Skip to main content

Hollywood and Diabetes, Another Failure

I saw a few posts over the last few weeks about diabetes and Hollywood and how Hollywood gets diabetes wrong a lot.  Well over the weekend I saw another movie that they just got it wrong, another failure.  This movie was “Panic Room.”  I saw this movie when it first came out years ago and remembered the little girl having some sort of problem that was making her blood sugar go low, but at that time I didn’t know it was her blood sugar or what her problem was.

For those that haven’t seen this movie a mother and daughter are locked inside of a panic room when 3 men are attempting to rob the new house they live in.  The little girl has diabetes and her blood sugar is dropping throughout the whole movie.  Good thought and plot for a movie, but not the best at the details.

The first thing that bugged me was when they first moved in they were eating dinner downstairs and the girl with diabetes was drinking a regular soda.  I don’t know about you, but I sure don’t enjoy a regular soda for dinner, actually don’t think I have had one for pleasure in about close to 10 years.  How could the director or whoever is in charge of this let this little moment make the cut?  Failure number 1.

Second thing was the CGM, or futuristic CGM she was wearing.  I had heard of this thing and saw it online, the GlucoWatch, but I haven’t seen anybody actually wear it.  Basically it was just a watch she was wearing that was giving her blood sugar readings to her.  We all know that it’s not that easy.  How about showing her inserting the sensor into her skin and allowing people to see what actually goes on behind the scenes.  People are already ignorant to diabetes and don’t know what we go through on a daily basis, so why give them the thought that, all you have to do is look at a watch to see what your blood sugar is?  Failure # 2.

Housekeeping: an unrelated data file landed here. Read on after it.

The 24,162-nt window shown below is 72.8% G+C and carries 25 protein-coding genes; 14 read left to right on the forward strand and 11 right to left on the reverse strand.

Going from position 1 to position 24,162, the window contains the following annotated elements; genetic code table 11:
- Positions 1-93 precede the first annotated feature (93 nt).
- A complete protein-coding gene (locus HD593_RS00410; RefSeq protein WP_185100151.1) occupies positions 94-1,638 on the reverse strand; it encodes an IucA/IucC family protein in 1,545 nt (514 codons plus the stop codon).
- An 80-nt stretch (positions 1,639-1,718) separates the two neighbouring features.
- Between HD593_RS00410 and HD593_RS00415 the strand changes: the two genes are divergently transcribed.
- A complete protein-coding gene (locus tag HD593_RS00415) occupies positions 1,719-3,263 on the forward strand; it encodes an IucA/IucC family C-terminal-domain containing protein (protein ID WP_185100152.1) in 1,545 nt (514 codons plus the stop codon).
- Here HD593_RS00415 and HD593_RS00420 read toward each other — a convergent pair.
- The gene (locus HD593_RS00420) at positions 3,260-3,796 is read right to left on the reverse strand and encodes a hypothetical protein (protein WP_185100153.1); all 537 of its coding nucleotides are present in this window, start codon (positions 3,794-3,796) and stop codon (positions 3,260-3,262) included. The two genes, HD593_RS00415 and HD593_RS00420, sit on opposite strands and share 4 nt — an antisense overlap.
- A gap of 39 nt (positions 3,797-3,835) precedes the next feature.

Using diabetes in a movie plot can be a great tool and make the movie extremely interesting, but only if it is done in the right way.  Add some educational aspects to it.  Explain how this person’s diabetes is going to affect them later on in the movie, give hints, just like you do with the rest of the plot.  I remember seeing a sci-fi movie, (wait I’m sorry, now it’s Sy-Fy) about a year or so ago that involved these alien looking creatures who lived off of sugar.  Without sugar they would die.  Of course there was a group of teenagers that were somehow being attacked by these aliens, but there was one girl in particular they really wanted and nobody knew why.  Well it turns out she was diabetic and had really high blood sugar and they were looking for some insulin so the aliens would stop trying to attack them.  If I remember correctly, the insulin ended up being the killing formula to the aliens.

Although the movie was cheesy, it explained diabetes.  The girl explained to her friends that without insulin her blood sugar will continue to get higher and she will not be able to runaway from the aliens because her body will slowly start to shut down on her and cramp up.  She also explained what the insulin did and how it lowered your blood sugar.  She used the PacMan analogy by saying the insulin eats up the sugar like PacMan.  Maybe not the most scientific explanation, but it works in my book.

So today I dare somebody in Hollywood to make a movie that explains diabetes.  Put a character on tv that explains diabetes, and no not Brett Michaels.  I mean somebody respectful, not washed up, a has been and does diabetes the right way and not keep their blood sugar higher so they can enjoy sex.  Hollywood, you have been challenged!

Somebody make this life of a diabetic a happy one and have a great day.

One thought on “Hollywood and Diabetes, Another Failure

  1. I saw that movie too and I noticed that the girl was saying she needed her insulin because her blood sugar was low. That is not the case. I hate when they get it wrong too. That was a chance to educate some people. If you spend all that money to make a film why not do your research and get it correct?

Comments are closed.